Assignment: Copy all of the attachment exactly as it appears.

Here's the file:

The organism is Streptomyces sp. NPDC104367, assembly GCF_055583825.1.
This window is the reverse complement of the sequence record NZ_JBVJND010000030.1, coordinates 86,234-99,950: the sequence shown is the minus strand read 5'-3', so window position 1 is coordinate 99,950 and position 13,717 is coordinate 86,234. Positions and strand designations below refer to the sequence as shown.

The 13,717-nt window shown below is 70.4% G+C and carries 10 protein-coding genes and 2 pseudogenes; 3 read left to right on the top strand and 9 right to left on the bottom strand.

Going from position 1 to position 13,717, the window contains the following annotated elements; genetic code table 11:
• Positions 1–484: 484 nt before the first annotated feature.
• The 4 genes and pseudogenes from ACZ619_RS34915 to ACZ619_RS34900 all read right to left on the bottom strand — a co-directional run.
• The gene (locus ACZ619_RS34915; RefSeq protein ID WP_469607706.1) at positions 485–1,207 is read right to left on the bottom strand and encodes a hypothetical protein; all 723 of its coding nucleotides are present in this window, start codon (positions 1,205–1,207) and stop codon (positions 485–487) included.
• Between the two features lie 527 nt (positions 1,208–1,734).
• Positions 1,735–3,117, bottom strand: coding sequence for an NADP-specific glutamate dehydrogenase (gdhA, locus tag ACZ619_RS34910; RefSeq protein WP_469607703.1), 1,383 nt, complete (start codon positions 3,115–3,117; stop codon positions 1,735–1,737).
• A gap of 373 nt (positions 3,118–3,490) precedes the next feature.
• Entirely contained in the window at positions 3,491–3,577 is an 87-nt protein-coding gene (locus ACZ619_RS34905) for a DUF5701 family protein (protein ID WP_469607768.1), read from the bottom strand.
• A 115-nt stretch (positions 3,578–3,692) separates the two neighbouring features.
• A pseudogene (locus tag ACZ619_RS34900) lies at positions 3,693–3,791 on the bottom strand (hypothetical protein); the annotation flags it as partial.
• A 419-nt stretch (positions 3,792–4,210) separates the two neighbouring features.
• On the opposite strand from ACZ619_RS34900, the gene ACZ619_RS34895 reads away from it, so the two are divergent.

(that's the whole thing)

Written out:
The organism is Streptomyces sp. NPDC104367, assembly GCF_055583825.1.
This window is the reverse complement of the sequence record NZ_JBVJND010000030.1, coordinates 86,234-99,950: the sequence shown is the minus strand read 5'-3', so window position 1 is coordinate 99,950 and position 13,717 is coordinate 86,234. Positions and strand designations below refer to the sequence as shown.

The 13,717-nt window shown below is 70.4% G+C and carries 10 protein-coding genes and 2 pseudogenes; 3 read left to right on the top strand and 9 right to left on the bottom strand.

Going from position 1 to position 13,717, the window contains the following annotated elements; genetic code table 11:
• Positions 1–484: 484 nt before the first annotated feature.
• The 4 genes and pseudogenes from ACZ619_RS34915 to ACZ619_RS34900 all read right to left on the bottom strand — a co-directional run.
• The gene (locus ACZ619_RS34915; RefSeq protein ID WP_469607706.1) at positions 485–1,207 is read right to left on the bottom strand and encodes a hypothetical protein; all 723 of its coding nucleotides are present in this window, start codon (positions 1,205–1,207) and stop codon (positions 485–487) included.
• Between the two features lie 527 nt (positions 1,208–1,734).
• Positions 1,735–3,117, bottom strand: coding sequence for an NADP-specific glutamate dehydrogenase (gdhA, locus tag ACZ619_RS34910; RefSeq protein WP_469607703.1), 1,383 nt, complete (start codon positions 3,115–3,117; stop codon positions 1,735–1,737).
• A gap of 373 nt (positions 3,118–3,490) precedes the next feature.
• Entirely contained in the window at positions 3,491–3,577 is an 87-nt protein-coding gene (locus ACZ619_RS34905) for a DUF5701 family protein (protein ID WP_469607768.1), read from the bottom strand.
• A 115-nt stretch (positions 3,578–3,692) separates the two neighbouring features.
• A pseudogene (locus tag ACZ619_RS34900) lies at positions 3,693–3,791 on the bottom strand (hypothetical protein); the annotation flags it as partial.
• A 419-nt stretch (positions 3,792–4,210) separates the two neighbouring features.
• On the opposite strand from ACZ619_RS34900, the gene ACZ619_RS34895 reads away from it, so the two are divergent.